Stand with your feet apart, arms straight out in front of you at shoulder height, with the fists facing each other. Keeping your hips stationary, twist your upper body and arms from side to side. Hold tension in your arms as you twist; release it at the end of your twist. Keep your leading arm straight and allow the trailing arm to bend at the elbow. Follow your hands with your eyes and head. Relax forward to the initial position, then repeat to the other side. Do this three times in each direction, alternating sides.

[Tense back, then relax forward.]

20. 20-Part Body Recharging

Phase 1) Tense the entire body simultaneously. With a double inhalation, gradually tense all body muscles simultaneously (low-medium-high), vibrate the whole body strongly, and relax gradually with a double exhalation.

20-Part Body Recharging

Phase 2) Tense and Relax the 20 body parts individually. Gradually tense and relax each of the twenty body parts individually, alternating from left to right: feet, calves, thighs, buttocks, lower and upper abdominal muscles, forearms, upper arms, chest muscles, neck (left side, right side, front and back).

Phase 3) Tense the 20 body parts, holding the tension. Repeat the exercise, this time maintaining the tension at a medium level in each part, as you slowly inhale. When the entire body is tense, vibrate it briefly and strongly, and then …

Phase 4) Relax each muscle individually in the reverse order as you slowly exhale. Begin the relaxation phase by bringing the chin to the chest and thus relaxing all four parts of the neck.

Phase 5) With the chin still on the chest, double inhale and gradually tense, and vibrate the whole body, and then gradually relax, with a double exhalation.

[There is no double breath in either Phase 3 or Phase 4. Phase 5 will be completely new to most of you; it was to me.]

Four-Part Arm Recharging

27. Four-Part Arm Recharging

Begin with your arms at your sides. Then bring your fists to chest level. Tense your arms and in a continuous motion push the fists out to the side. Then pull them back to the chest and push the arms out to the front. Then return them to the chest and sweep them up above your head, rising up on your toes as you reach full extension. End by coming down off your toes and relaxing the arms, first to your chest and then lowering your hands to your sides. The arms should be tensed throughout these movements, but relaxed momentarily at the points where they are fully extended and when the fists touch the chest. The breathing is as follows: Inhale as you extend the arms from the chest outward to the sides and back to the chest. Exhale with the movement pushing forward and coming back to the chest. Double inhale as you extend the arms above your head. Finally, double exhale as you relax them down to the waist.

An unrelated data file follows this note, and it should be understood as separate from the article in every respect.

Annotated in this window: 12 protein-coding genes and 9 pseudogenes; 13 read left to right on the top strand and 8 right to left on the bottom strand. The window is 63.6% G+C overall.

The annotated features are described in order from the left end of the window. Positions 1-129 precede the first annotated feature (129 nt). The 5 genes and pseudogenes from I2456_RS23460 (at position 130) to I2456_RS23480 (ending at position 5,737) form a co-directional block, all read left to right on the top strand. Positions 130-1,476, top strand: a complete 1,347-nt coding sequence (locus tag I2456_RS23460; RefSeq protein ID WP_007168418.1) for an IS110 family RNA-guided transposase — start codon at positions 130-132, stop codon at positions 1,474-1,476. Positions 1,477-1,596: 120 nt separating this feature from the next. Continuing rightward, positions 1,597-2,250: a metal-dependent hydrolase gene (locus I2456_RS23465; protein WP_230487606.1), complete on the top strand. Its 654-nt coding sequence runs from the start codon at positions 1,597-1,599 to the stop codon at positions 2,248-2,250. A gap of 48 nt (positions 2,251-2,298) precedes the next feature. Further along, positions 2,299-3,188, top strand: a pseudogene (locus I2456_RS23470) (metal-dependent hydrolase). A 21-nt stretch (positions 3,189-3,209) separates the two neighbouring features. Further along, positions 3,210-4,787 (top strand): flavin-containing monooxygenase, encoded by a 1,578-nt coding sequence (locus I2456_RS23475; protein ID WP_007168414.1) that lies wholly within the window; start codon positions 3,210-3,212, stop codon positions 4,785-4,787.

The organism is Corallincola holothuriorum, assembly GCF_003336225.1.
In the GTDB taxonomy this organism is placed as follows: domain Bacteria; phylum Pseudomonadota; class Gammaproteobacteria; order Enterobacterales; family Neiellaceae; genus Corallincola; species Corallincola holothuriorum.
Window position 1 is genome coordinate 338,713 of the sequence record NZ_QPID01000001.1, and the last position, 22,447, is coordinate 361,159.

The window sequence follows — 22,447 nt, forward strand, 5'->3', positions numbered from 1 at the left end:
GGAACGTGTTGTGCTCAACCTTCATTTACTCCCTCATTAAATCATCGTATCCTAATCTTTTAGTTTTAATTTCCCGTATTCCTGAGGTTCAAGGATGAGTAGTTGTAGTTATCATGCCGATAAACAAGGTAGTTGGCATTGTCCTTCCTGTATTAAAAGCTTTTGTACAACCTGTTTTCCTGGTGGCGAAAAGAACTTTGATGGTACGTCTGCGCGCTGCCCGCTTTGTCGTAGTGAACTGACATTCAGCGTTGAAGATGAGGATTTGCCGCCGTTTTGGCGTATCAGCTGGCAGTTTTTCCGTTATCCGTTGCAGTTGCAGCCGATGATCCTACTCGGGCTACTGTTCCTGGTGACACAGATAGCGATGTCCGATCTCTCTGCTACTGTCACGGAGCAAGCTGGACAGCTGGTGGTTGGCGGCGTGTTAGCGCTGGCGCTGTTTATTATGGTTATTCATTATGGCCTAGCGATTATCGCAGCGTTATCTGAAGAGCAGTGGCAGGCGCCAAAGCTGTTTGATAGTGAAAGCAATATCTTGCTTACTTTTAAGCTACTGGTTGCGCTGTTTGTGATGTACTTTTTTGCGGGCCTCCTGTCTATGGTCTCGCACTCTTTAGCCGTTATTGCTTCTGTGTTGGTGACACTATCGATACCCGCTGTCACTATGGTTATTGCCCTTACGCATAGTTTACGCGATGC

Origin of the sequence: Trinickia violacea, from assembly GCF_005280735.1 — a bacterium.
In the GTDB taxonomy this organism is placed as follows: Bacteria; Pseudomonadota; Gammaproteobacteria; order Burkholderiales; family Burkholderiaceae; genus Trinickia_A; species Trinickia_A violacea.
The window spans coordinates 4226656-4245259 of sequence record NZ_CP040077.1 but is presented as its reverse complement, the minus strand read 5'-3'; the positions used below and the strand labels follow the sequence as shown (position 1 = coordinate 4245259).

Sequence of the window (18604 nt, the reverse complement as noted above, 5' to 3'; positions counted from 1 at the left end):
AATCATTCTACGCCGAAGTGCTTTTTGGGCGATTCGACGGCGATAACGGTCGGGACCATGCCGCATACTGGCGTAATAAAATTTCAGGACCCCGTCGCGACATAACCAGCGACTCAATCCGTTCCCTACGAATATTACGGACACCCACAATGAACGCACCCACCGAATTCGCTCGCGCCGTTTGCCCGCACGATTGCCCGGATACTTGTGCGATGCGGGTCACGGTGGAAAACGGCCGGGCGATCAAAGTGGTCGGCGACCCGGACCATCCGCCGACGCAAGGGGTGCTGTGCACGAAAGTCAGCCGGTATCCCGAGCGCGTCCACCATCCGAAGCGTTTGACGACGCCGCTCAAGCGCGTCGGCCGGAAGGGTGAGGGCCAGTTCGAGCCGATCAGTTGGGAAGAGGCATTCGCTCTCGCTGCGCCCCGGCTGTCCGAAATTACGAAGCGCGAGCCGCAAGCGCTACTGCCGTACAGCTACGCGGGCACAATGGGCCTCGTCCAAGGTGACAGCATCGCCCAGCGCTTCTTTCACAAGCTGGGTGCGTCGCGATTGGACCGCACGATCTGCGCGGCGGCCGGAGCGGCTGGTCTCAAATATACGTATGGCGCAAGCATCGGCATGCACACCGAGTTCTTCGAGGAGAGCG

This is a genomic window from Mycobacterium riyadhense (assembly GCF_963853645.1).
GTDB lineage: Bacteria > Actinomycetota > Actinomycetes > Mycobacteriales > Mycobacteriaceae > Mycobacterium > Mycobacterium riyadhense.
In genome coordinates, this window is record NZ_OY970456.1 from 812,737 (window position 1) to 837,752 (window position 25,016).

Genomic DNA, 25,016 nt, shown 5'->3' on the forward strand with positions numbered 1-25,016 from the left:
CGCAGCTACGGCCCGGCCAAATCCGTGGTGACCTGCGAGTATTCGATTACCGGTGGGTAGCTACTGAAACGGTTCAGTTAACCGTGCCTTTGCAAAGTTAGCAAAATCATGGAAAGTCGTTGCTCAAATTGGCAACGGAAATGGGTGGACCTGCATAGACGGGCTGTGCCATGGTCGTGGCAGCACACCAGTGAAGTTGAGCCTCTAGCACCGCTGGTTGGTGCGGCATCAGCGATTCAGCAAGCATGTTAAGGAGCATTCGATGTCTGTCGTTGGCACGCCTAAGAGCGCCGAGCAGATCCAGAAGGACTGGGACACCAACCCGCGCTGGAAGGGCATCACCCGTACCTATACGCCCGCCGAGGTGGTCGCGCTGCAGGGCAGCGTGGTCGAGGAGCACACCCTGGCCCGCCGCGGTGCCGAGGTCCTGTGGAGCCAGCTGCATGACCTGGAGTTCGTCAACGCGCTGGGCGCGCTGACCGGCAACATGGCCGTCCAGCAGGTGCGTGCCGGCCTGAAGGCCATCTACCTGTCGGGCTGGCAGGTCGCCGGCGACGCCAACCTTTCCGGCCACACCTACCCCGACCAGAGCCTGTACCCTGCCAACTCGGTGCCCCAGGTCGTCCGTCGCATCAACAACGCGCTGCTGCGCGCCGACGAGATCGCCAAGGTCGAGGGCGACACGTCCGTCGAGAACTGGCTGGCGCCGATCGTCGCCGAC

Repeat three times.

[This is not a change, but it’s worth emphasizing that the first two breath movements—inhaling to the sides, exhaling to the front—are single breaths, not double breaths. Also, there is tension on every movement except when you relax your arms down at the end of each cycle.]


32. Fencing

Start with both fists at your chest. Double exhale as you step your left foot forward and thrust your right arm forward, tensing the entire right side of your body (as though closing a heavy door). Don’t lean forward as you thrust but stay centered over the middle of your body. Double inhale as you step back and relax into the initial position. Repeat to the other side.

Do each side three times, alternating. (Make sure you are extending the opposite arm and leg.)

[Remember to tense not just the forward-thrusting arm, but that entire side of the body.]

Double Breathing (without tension)

39. Double Breathing (without tension)

With elbows bent and hands in a relaxed fist position facing forward, draw your hands towards your upper chest and shoulder area. Close your eyes and focus your attention at the point between the eyebrows. Softly double exhale as you extend your arms and hands in front, and hold them there. Enjoy the pause between breaths. Softly double inhale as you bring your hands back to your chest. Enjoy that pause as well. Feel relaxed, peaceful, and energized. Repeat 6–10 times.

[Hands start from and return to the chest. There’s no affirmation.]

Moving Forward

As you can see, Energization has not been radically changed by these refinements. Still, I think you’ll feel some nice improvements if you’ve been hanging out—knowingly or unknowingly—with any sacred dogs. Why not untie them and let them go, both for your sake and the sake of your students?

This article was written for the Ananda Yoga® Teacher Association newsletter.

Learn more, or find a certified Ananda Yoga® teacher near you.

Leave a Reply

Your email address will not be published. Required fields are marked *